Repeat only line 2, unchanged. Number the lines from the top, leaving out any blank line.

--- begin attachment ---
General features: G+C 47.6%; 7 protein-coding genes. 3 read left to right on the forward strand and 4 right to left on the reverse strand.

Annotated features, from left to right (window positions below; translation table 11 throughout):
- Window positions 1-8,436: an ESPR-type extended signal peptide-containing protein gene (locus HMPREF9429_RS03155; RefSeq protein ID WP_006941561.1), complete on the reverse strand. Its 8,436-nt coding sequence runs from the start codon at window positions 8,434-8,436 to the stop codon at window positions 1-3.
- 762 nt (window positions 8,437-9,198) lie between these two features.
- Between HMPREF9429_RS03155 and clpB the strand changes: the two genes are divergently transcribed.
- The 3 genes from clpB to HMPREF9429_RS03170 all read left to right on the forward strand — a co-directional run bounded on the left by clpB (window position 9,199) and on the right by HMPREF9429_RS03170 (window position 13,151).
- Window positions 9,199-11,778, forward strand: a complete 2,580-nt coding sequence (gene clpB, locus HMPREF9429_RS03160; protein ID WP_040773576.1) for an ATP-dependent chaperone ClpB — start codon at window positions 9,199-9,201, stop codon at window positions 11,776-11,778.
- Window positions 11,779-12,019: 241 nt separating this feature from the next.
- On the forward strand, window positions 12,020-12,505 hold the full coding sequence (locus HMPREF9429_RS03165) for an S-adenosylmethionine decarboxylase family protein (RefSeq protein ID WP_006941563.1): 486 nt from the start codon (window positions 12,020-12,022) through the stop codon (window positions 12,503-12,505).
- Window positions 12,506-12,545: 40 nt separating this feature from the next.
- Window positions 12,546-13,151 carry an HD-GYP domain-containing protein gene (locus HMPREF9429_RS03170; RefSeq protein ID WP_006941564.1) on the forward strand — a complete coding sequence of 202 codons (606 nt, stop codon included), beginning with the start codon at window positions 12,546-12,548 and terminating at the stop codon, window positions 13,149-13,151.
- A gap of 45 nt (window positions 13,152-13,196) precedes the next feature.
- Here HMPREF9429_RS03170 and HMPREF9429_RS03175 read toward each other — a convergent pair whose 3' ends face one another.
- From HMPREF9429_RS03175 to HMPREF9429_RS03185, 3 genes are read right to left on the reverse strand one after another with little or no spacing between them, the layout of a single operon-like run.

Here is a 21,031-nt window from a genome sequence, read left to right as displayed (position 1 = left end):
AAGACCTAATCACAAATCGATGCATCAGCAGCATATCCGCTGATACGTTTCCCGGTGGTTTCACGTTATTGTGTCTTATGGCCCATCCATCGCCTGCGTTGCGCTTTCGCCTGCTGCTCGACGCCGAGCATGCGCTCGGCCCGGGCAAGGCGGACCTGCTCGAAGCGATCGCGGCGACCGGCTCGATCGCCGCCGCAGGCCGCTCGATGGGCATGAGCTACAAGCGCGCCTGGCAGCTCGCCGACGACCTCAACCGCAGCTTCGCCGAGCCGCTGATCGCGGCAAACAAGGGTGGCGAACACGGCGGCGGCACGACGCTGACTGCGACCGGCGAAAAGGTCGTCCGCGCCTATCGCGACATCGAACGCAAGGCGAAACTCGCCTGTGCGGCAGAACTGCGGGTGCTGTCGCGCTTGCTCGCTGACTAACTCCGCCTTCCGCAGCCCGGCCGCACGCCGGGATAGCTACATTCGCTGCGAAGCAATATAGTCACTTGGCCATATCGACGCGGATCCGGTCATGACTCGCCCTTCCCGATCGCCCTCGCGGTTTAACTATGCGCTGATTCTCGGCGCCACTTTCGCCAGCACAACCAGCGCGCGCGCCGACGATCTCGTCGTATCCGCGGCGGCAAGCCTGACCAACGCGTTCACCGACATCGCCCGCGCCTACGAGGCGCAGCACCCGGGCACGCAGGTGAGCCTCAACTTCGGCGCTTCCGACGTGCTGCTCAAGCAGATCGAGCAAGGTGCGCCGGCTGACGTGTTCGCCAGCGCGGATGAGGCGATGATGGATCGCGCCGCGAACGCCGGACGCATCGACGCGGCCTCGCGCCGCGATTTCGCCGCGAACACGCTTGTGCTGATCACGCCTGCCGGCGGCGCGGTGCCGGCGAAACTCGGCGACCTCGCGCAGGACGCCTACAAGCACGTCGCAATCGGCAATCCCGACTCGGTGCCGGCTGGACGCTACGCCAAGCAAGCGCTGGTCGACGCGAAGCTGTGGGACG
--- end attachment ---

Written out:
Annotated features, from left to right (window positions below; translation table 11 throughout):